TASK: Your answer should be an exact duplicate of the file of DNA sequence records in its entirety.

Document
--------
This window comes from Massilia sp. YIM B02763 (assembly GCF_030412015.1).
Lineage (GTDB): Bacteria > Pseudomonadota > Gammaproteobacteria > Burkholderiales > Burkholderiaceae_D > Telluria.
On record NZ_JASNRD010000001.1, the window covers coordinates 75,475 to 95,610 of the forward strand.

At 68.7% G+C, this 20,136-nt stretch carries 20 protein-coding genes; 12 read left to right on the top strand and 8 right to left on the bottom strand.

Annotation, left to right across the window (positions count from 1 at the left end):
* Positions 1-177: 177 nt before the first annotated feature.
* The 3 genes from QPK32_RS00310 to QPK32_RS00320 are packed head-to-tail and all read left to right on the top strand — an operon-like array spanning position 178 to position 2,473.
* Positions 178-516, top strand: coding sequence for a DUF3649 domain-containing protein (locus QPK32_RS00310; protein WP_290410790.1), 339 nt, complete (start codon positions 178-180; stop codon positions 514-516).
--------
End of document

This window comes from Massilia sp. YIM B02763 (assembly GCF_030412015.1).
Lineage (GTDB): Bacteria > Pseudomonadota > Gammaproteobacteria > Burkholderiales > Burkholderiaceae_D > Telluria.
On record NZ_JASNRD010000001.1, the window covers coordinates 75,475 to 95,610 of the forward strand.

At 68.7% G+C, this 20,136-nt stretch carries 20 protein-coding genes; 12 read left to right on the top strand and 8 right to left on the bottom strand.

Annotation, left to right across the window (positions count from 1 at the left end):
* Positions 1-177: 177 nt before the first annotated feature.
* The 3 genes from QPK32_RS00310 to QPK32_RS00320 are packed head-to-tail and all read left to right on the top strand — an operon-like array spanning position 178 to position 2,473.
* Positions 178-516, top strand: coding sequence for a DUF3649 domain-containing protein (locus QPK32_RS00310; protein WP_290410790.1), 339 nt, complete (start codon positions 178-180; stop codon positions 514-516).